What a sacred work is this, and how earnestly should those who are preparing as physicians labor to fit themselves for it! They should make it their first business to become personally acquainted with the great Physician, that when in the sickroom they may recognize His presence and receive His counsel. 15LtMs, Ms 25, 1900, par. 13

To us as a people God has given advanced truth, and we are to seek to gain access to souls, that we may give them this truth. As the physicians and nurses in our sanitariums hold out to the patients the hope of restoration to physical health, they are also to present the blessed hope of the gospel, the wonderful comfort to be found in the mighty Healer, who can curse the leprosy of the soul. Thus hearts will be reached, and He who gives health to the body will speak peace to the soul. The Lifegiver will fill the heart with joy that will work miraculously. 15LtMs, Ms 25, 1900, par. 14

Those thus born again will go from our institutions prepared to speak to others of the power of Him who has done so much for them. Jesus says of them, “Ye are my witnesses.” [Isaiah 43:10.] God grants them a renewal of life and health that they may impart to others the knowledge they have obtained. They go forth as new-born souls, converted and enlightened, knowing that by being temperate in all things and depending on Him who gave His life for them, they may work for God. 15LtMs, Ms 25, 1900, par. 15


Our sanitarium is to be established in harmony with God’s appointment. Those who act a part in connection with this institution are to be themselves buildings for the Lord. Writing by the Holy Spirit the apostle declares, “Ye are God’s husbandry; ye are God’s building.” [1 Corinthians 3:9.] God requires symmetry of character. His workers are ever to remember that self is to be hid in God. They are not to look to the men of the world for their strength, supposing that to gain a crumb of praise from them is something worth relating, even though those who give this praise are trampling God’s commandments under their feet. When the great men of the world speak a word in toleration of the Author of Christianity, what they say is repeated as though worthy of being immortalized. But words are cheap. They cost nothing. The Lord is honored only by those who love and obey His commandments. 15LtMs, Ms 25, 1900, par. 16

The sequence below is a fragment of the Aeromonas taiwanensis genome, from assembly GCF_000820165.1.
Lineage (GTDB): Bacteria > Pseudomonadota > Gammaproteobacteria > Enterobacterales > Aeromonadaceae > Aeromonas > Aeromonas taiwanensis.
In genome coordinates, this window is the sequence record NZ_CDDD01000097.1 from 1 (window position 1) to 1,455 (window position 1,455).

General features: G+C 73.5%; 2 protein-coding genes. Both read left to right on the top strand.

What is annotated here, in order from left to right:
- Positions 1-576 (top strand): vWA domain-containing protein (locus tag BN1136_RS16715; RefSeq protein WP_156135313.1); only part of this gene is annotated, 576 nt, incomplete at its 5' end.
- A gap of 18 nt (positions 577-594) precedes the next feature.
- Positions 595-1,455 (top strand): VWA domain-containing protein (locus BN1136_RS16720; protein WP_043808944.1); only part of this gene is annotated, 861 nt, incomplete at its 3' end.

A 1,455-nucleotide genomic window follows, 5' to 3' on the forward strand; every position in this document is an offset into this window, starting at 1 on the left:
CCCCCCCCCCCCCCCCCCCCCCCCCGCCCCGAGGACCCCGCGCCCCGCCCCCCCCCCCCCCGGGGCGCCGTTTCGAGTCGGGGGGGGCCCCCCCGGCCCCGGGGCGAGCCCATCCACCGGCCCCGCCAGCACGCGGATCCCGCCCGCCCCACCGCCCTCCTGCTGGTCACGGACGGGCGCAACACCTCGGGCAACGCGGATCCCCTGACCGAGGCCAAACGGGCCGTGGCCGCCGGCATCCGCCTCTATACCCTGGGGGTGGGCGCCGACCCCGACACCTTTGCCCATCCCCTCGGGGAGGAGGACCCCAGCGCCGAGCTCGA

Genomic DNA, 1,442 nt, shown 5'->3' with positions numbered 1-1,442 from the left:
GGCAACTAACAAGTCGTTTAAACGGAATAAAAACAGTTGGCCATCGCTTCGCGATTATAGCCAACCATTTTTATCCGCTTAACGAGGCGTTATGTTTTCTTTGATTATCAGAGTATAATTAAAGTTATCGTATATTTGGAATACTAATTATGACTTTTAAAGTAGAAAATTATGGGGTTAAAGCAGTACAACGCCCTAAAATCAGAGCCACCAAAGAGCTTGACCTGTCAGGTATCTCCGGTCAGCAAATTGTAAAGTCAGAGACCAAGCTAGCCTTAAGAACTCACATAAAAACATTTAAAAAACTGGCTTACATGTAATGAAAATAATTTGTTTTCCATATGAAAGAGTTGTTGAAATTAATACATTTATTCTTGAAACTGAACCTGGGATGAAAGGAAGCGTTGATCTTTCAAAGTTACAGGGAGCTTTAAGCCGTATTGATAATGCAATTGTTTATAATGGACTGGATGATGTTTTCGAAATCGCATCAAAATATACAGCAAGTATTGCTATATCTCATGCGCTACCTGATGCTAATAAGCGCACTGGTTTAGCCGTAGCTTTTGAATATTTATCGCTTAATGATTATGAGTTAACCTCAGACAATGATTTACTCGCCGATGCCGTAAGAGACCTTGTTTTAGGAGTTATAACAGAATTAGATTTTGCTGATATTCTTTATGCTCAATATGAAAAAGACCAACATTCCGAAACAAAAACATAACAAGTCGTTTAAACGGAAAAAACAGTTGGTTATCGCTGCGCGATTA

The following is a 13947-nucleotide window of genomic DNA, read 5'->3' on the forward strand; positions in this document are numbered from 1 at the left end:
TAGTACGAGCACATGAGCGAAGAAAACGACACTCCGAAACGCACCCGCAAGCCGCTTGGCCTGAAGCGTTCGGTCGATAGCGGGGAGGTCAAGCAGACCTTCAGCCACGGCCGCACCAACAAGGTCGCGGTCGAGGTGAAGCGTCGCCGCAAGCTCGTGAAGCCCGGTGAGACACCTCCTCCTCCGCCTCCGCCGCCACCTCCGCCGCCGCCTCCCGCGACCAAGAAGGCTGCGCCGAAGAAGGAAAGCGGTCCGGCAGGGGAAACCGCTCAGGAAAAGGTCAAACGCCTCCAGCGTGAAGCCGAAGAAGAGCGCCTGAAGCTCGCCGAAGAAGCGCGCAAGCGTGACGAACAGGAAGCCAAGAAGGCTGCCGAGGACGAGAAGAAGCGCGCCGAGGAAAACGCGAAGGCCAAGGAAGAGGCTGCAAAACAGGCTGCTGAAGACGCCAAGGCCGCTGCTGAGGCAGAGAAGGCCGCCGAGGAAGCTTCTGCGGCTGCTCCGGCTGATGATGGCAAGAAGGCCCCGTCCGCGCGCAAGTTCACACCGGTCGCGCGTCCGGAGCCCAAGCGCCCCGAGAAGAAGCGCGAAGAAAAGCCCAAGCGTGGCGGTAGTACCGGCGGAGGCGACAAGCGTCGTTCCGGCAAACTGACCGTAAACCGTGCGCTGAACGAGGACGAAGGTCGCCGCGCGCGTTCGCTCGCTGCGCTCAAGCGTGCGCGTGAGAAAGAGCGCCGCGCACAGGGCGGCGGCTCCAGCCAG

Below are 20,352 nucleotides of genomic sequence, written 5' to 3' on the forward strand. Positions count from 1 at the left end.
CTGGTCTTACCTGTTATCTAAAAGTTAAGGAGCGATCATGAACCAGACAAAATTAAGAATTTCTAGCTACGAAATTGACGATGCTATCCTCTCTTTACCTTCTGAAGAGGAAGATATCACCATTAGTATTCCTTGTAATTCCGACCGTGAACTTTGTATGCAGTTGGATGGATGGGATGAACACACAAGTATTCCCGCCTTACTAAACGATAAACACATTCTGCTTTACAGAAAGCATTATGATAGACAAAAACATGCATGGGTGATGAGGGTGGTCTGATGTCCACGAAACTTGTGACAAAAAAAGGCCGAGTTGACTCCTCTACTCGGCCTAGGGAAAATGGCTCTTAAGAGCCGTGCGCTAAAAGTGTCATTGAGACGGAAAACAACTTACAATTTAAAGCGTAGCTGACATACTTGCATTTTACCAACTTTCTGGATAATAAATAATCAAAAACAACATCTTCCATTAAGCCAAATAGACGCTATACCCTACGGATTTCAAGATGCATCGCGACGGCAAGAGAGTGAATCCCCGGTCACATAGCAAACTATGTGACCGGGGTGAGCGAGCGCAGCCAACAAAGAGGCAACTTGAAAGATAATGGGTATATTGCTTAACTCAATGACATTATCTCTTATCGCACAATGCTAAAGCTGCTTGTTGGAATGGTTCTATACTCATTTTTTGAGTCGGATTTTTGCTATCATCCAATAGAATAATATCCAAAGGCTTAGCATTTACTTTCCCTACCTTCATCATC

Physicians should not suppose that it is right for them to make appointments or to travel on the Sabbath. Not only by precept but by example they should honor the true Sabbath, which is to be immortalized as the evidence that God created the world in six days, and rested on the seventh. God blessed the seventh day and hallowed it, placing the command concerning it in the very bosom of the Decalogue. It is to be sacredly observed. 15LtMs, Ms 25, 1900, par. 17

Common, every-day treatment should not be given on the Sabbath. Let the patients know that physicians must have one day on which to rest. Often it is impossible for physicians to take time on the Sabbath for rest and devotion. They may be called upon to relieve suffering. Our Saviour has shown us by His example that it is right to relieve suffering on the Sabbath. But physicians and nurses should do no unnecessary work on this day. Ordinary treatment and operations which can wait should be deferred till the next day. 15LtMs, Ms 25, 1900, par. 18